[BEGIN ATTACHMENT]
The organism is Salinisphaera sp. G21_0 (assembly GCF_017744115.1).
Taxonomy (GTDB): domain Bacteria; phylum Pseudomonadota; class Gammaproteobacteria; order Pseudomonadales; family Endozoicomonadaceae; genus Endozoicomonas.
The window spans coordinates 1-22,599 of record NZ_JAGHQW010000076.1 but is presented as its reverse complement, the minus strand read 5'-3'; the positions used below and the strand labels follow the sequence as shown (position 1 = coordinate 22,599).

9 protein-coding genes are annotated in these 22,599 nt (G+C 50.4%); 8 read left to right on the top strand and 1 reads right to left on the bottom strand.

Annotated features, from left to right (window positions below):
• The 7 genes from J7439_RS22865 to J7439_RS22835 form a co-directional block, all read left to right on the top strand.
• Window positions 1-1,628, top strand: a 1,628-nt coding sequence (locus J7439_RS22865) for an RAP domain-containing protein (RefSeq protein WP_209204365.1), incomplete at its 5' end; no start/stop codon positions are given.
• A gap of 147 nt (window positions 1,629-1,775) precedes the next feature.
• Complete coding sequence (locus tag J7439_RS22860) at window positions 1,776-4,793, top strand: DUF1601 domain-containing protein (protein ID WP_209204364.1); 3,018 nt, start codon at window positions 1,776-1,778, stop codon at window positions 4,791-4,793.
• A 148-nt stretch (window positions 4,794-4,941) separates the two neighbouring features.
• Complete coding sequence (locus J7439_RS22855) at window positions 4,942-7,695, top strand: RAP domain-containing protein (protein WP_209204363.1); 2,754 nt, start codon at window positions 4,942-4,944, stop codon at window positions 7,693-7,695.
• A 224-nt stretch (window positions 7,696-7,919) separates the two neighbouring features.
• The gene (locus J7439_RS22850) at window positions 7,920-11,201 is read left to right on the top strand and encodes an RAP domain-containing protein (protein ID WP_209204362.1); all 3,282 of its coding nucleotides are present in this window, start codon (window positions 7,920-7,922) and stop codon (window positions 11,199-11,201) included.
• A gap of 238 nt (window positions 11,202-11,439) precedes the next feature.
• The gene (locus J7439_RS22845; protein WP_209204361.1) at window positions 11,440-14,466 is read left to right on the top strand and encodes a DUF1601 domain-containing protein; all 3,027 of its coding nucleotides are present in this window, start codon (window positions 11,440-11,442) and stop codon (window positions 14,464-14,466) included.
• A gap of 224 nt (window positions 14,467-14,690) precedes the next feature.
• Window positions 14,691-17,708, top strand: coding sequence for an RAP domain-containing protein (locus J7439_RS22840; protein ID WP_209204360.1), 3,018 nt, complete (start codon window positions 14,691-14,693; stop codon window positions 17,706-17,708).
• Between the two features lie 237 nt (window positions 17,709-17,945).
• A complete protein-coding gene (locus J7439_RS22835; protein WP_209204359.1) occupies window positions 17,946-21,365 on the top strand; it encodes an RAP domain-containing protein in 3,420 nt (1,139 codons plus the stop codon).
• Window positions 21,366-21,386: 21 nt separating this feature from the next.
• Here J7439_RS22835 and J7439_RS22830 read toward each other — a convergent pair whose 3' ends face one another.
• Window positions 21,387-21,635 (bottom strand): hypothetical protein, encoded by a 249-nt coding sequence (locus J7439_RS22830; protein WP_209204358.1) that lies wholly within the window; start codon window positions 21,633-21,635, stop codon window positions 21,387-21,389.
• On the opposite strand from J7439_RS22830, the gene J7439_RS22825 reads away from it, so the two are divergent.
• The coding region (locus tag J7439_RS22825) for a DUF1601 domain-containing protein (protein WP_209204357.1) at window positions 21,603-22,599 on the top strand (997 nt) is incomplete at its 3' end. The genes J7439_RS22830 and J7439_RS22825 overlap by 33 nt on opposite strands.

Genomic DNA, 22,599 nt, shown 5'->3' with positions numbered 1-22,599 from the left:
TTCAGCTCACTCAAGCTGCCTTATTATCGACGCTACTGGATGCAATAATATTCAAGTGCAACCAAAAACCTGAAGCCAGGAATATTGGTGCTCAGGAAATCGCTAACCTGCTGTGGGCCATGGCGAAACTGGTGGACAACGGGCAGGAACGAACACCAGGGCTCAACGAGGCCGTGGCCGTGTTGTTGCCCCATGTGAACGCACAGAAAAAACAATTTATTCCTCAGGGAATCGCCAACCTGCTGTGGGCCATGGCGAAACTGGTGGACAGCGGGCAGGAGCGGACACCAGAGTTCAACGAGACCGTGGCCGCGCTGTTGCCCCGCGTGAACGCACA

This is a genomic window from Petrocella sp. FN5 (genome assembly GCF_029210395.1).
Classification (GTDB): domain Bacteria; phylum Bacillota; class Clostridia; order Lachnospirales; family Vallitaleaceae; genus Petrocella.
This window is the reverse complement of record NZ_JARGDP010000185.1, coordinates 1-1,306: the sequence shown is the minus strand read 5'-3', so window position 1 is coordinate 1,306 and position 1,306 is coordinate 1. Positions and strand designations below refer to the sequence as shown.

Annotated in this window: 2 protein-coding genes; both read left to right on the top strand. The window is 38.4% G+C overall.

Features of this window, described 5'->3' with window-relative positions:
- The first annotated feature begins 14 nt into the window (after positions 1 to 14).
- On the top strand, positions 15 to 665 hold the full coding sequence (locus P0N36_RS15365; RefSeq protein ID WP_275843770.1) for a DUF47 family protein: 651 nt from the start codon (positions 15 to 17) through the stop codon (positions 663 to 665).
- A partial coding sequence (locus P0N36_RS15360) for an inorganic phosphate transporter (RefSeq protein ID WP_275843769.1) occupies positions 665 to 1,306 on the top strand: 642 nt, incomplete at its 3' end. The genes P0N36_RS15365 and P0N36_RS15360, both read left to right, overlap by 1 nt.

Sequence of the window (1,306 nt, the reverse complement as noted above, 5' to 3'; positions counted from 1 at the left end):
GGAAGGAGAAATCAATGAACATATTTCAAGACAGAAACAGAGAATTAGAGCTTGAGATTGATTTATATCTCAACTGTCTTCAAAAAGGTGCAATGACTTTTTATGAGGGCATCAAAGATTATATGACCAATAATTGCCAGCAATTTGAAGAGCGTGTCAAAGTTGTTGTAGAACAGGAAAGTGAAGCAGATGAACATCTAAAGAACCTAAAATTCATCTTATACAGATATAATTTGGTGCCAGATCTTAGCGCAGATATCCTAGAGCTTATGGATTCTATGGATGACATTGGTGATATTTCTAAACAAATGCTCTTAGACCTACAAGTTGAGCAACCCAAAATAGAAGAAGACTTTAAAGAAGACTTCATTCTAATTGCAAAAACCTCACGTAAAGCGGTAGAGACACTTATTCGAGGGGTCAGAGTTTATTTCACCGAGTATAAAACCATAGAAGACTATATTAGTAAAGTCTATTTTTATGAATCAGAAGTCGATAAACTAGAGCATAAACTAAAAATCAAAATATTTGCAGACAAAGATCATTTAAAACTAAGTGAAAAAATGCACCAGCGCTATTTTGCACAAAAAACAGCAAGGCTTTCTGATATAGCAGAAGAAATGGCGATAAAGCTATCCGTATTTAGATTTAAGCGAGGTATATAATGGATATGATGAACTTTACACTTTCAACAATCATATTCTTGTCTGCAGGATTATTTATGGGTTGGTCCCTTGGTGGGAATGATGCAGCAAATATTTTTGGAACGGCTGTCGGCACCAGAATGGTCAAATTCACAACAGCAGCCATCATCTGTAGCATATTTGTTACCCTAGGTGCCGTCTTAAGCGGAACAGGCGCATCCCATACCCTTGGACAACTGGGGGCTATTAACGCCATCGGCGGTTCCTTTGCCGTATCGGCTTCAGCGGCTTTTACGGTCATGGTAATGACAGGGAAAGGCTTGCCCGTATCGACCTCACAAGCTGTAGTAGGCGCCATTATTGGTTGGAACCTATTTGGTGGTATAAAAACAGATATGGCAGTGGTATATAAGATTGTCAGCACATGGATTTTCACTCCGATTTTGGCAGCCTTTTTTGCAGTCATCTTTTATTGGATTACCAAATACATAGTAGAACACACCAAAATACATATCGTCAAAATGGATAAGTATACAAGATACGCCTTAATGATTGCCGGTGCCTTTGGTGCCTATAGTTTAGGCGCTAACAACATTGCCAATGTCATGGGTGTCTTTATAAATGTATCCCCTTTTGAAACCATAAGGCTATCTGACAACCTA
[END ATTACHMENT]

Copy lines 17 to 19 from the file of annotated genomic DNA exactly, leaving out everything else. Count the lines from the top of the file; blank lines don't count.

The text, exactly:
• Window positions 14,691-17,708, top strand: coding sequence for an RAP domain-containing protein (locus J7439_RS22840; protein ID WP_209204360.1), 3,018 nt, complete (start codon window positions 14,691-14,693; stop codon window positions 17,706-17,708).
• Between the two features lie 237 nt (window positions 17,709-17,945).
• A complete protein-coding gene (locus J7439_RS22835; protein WP_209204359.1) occupies window positions 17,946-21,365 on the top strand; it encodes an RAP domain-containing protein in 3,420 nt (1,139 codons plus the stop codon).